Residual stresses are stresses that remain in a solid material after the original cause of the stresses has been removed. Residual stress may be desirable or undesirable, unintended residual stress in a designed structure may cause it to fail prematurely. Residual stresses can occur through a variety of mechanisms including inelastic deformations, heat from welding may cause localized expansion, which is taken up during welding by either the molten metal or the placement of parts being welded. When the finished weldment cools, some cool and contract more than others. The stress variation through a stack of thin film materials can be very complex, while uncontrolled residual stresses are undesirable, some designs rely on them. In particular, brittle materials can be toughened by including compressive residual stress, as in the case for toughened glass, the predominant mechanism for failure in brittle materials is brittle fracture, which begins with initial crack formation. This causes the initial crack to enlarge quickly as the material is overwhelmed by the stress concentration. A material having compressive residual stress helps to prevent brittle fracture because the crack is formed under compressive stress.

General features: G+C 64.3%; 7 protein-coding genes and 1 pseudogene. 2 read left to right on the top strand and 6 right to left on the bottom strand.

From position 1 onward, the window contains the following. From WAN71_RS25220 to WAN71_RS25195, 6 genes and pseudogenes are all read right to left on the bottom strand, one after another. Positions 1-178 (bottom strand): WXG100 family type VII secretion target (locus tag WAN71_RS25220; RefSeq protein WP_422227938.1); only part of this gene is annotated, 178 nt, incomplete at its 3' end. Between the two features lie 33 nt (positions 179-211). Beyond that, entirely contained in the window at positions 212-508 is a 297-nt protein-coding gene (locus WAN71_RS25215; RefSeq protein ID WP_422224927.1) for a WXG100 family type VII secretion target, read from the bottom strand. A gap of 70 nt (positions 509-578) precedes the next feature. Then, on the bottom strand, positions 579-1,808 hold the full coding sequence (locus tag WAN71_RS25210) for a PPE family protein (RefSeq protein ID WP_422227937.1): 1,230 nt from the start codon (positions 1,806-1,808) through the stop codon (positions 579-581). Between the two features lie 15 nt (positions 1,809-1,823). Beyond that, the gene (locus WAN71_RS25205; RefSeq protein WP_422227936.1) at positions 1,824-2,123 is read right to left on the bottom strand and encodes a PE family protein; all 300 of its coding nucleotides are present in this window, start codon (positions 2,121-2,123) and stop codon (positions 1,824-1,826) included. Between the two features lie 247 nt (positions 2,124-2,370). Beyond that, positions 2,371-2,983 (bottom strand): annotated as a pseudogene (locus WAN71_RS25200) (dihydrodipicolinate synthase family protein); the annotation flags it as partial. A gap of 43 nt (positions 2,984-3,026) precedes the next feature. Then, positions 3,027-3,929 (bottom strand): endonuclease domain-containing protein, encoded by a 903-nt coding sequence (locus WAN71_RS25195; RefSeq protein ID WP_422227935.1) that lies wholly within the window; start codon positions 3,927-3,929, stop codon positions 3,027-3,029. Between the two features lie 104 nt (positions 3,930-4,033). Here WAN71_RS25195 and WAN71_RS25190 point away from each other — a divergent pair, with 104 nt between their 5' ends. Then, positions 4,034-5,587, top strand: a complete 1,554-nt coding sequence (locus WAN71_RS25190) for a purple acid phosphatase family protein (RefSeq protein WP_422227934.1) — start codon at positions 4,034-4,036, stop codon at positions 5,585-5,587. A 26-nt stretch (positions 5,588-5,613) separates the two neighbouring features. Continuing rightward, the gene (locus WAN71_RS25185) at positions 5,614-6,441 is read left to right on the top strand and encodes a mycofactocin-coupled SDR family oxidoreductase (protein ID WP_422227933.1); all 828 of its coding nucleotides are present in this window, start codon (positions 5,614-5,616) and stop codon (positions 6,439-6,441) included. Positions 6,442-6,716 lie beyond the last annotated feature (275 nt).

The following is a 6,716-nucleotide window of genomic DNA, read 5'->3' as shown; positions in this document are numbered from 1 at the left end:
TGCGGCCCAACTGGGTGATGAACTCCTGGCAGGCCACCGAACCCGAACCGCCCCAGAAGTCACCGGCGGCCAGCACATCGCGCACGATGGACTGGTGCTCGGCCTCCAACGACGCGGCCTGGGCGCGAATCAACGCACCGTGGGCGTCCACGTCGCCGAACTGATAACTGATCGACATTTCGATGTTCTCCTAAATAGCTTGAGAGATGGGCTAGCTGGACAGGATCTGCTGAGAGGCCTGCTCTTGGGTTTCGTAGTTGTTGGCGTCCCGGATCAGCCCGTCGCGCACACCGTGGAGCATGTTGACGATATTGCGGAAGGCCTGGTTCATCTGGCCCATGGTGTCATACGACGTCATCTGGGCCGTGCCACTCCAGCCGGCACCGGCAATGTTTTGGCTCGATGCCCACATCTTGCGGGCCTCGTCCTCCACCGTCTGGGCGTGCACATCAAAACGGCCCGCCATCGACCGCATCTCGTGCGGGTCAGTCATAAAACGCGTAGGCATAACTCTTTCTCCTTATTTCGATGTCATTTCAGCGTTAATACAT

The manufacture of some swords utilises a gradient in martensite formation to produce particularly hard edges, the difference in residual stress between the harder cutting edge and the softer back of the sword gives such swords their characteristic curve. In toughened glass, compressive stresses are induced on the surface of the glass, due to the residual compressive stress on the surface, toughened glass is more resistant to cracks, but shatter into small shards when the outer surface is broken. As a result, the solid globule is extremely tough, able to be hit with a hammer, but if its long tail is broken, the balance of forces is upset, causing the entire piece to shatter violently. In certain types of gun barrels made with two tubes forced together, the tube is compressed while the outer tube stretches, preventing cracks from opening in the rifling when the gun is fired. Castings may have large residual stresses due to uneven cooling, residual stress is often a cause of premature failure of critical components, and was probably a factor in the collapse of the Silver Bridge in West Virginia, United States in December 1967.